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School finance reform should include pre-K commitment

March 21, 2019

There is much to like in the school finance legislation being considered at the Texas Capitol: significant new resources for schools, fewer local tax dollars taken away by Robin Hood, and the reworking of outdated formulas. Each of these goals is commendable.

But there is one aspect of school finance legislation that is particularly critical to our children and our business climate, and that’s a sizable investment in pre-kindergarten for more children.

Fortunately, the school finance bill filed in the Texas House takes a major step in this direction, but we are a long way from a final product. As the Legislature completes its once-in-a-generation effort to overhaul the school finance system, all who understand that education is our greatest economic development tool have a responsibility to speak up and advocate for a robust investment in pre-k over the next couple of months.

Studies show that children enrolled in quality pre-k programs are more likely to be ready for kindergarten, and students who are ready for kindergarten achieve at higher levels for years after kindergarten. Pre-k helps to put children — especially low-income children — on an early path to success and improved academic performance. Providing high-quality pre-kindergarten today prevents many problems that only become more expensive to address later, from sagging academic performance to behavioral issues.

An investment in pre-k is like buying stock early in a high-tech start-up. Early investments can lead to the business’ future success and produce exponential returns. Texas grows twice as fast as the rest of the country, but our economic engine will sputter if we don’t have a large and diverse pool of well-educated workers. After all, about two-thirds of the jobs that will be created in coming years will require a two- or four-year college degree, according to Texas 2036, a group that is highlighting some of our state’s coming challenges. Today, only about 21 percent of Texas adults have some type of college degree.

One of the first things I did as a state legislator was to file a bill to make every child in the Texas foster care system eligible for pre-kindergarten. Thousands of our most vulnerable students have benefited in the decade since. In fact, there has been strong support for pre-k among legislators from both parties for some time. However, fierce opposition from some activists and a gubernatorial veto of a 2009 pre-k quality initiative deflated enthusiasm for pre-k, which slowed progress on significant investments and real reform until now. Even those of us who support pre-k could have done more to invest it in these last couple of years. But the funding on the table was less sustainable and less ambitious than what is now gaining traction at the Capitol.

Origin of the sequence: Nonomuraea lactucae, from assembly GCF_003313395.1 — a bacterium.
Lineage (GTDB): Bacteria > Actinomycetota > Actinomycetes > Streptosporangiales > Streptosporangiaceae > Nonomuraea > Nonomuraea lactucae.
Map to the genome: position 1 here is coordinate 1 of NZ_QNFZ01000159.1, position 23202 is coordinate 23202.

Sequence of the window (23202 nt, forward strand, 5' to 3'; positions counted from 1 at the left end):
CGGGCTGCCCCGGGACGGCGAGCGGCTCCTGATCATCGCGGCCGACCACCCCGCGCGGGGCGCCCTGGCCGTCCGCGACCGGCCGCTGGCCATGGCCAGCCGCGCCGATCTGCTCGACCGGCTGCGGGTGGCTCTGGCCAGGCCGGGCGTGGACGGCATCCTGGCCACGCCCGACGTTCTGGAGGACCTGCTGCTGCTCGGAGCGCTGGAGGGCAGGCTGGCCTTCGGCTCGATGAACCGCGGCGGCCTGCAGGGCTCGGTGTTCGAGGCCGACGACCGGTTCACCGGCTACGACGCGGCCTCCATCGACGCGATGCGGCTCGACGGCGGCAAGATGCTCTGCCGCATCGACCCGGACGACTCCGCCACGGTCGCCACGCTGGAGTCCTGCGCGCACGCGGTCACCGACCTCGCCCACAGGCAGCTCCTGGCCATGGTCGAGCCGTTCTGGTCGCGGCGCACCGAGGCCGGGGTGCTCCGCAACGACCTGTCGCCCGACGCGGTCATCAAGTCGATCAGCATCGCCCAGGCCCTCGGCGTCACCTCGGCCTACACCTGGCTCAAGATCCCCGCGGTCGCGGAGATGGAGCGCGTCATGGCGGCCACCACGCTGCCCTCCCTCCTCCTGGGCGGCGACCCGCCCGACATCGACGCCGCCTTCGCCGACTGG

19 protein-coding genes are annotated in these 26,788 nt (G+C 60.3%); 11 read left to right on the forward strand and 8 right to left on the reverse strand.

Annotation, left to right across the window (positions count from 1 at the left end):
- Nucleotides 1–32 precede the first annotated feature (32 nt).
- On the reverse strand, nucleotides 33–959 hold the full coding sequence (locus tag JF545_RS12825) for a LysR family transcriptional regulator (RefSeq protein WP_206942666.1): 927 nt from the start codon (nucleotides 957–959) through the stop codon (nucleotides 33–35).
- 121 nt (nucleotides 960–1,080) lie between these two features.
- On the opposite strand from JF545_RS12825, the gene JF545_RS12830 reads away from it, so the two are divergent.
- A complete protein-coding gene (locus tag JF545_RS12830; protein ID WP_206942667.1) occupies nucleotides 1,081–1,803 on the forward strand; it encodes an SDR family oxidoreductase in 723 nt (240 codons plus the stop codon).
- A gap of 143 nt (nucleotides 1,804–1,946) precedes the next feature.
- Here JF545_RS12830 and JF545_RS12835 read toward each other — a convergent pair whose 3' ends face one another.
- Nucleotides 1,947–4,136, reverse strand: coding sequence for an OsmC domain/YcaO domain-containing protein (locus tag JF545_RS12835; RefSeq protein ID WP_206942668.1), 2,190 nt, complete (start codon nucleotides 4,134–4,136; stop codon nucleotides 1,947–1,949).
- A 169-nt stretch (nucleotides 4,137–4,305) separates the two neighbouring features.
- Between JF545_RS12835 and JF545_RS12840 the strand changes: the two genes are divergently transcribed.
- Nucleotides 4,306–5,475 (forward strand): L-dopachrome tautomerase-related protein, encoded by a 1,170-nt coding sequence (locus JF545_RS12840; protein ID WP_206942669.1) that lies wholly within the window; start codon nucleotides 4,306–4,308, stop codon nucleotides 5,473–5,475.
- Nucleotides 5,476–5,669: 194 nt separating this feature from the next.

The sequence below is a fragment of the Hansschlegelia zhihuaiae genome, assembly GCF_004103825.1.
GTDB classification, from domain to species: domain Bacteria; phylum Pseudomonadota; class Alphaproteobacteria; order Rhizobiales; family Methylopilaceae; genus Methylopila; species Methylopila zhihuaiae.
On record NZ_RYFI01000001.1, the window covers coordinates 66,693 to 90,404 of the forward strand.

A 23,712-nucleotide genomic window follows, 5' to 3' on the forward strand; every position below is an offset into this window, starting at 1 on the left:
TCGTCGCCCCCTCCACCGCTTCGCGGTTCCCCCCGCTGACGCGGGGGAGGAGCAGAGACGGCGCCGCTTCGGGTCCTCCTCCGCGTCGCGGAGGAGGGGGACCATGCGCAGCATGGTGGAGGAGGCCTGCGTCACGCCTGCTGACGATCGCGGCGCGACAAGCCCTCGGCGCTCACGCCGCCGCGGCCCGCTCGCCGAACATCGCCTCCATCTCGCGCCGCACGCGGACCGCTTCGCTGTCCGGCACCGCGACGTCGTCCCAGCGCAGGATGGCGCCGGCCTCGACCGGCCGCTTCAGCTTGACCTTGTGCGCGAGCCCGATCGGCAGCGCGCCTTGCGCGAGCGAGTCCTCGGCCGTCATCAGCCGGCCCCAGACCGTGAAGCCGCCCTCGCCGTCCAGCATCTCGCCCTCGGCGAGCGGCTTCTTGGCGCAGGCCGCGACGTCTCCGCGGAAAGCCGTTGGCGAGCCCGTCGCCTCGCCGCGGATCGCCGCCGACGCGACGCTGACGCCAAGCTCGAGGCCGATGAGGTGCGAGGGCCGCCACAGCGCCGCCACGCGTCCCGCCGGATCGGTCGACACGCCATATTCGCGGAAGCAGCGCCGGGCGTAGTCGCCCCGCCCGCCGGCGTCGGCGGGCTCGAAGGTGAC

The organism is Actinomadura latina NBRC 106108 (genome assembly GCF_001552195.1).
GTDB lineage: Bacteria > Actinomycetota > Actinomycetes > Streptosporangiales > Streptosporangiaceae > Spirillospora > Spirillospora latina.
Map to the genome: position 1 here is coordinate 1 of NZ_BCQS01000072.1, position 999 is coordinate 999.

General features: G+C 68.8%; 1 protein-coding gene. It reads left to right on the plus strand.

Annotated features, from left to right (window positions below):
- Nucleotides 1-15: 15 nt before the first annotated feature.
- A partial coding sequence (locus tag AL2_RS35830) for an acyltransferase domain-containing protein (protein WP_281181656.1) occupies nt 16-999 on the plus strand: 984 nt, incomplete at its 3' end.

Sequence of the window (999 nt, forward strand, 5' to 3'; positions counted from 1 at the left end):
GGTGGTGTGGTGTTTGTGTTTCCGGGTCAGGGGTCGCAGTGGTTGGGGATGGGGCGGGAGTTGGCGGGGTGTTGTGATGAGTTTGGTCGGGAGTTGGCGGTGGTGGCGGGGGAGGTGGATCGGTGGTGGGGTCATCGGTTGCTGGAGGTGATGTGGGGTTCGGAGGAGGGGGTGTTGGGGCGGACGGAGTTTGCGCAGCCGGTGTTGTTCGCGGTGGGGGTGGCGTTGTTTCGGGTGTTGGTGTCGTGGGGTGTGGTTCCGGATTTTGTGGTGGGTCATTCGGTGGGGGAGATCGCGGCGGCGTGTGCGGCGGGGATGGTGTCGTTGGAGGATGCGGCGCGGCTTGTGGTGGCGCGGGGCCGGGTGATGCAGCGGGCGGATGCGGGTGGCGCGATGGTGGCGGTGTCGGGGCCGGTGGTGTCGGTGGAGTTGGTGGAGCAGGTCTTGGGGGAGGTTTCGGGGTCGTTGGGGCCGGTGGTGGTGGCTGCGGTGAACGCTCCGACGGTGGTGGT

Fortunately, the politics of pre-k have improved. The research on the effectiveness of pre-k has only become more compelling. The chorus for pre-k now includes educators, business, liberals, and conservatives. In fact, a recent poll from the education advocacy group Raise Your Hand Texas found that a resounding supermajority of Texans — 82.5 percent of poll respondents — believe pre-k levels the playing field for school readiness. Texans want pre-k and our elected officials are acting in response.

The major school finance legislation in the Texas House, House Bill 3, creates a guaranteed allotment for full-day pre-kindergarten for 4-year-olds from low-income, military, homeless, and select other families. Instead of grant programs that come and go, this promise to our children would be the most significant commitment our state has ever made to pre-k.

The opportunity to strengthen early-childhood education is especially compelling this year. The state’s budget outlook is healthy, there is growing awareness of the need to reform school finance, and voters have expressed support for education. This moment cannot go to waste. Parents, business, educators, and all Texans should fight for our future by supporting a lasting investment in full-day, high-quality pre-kindergarten.

Joe Straus is a former state representative from Bexar County who also served as Speaker of the Texas House of Representatives from 2009 to 2019.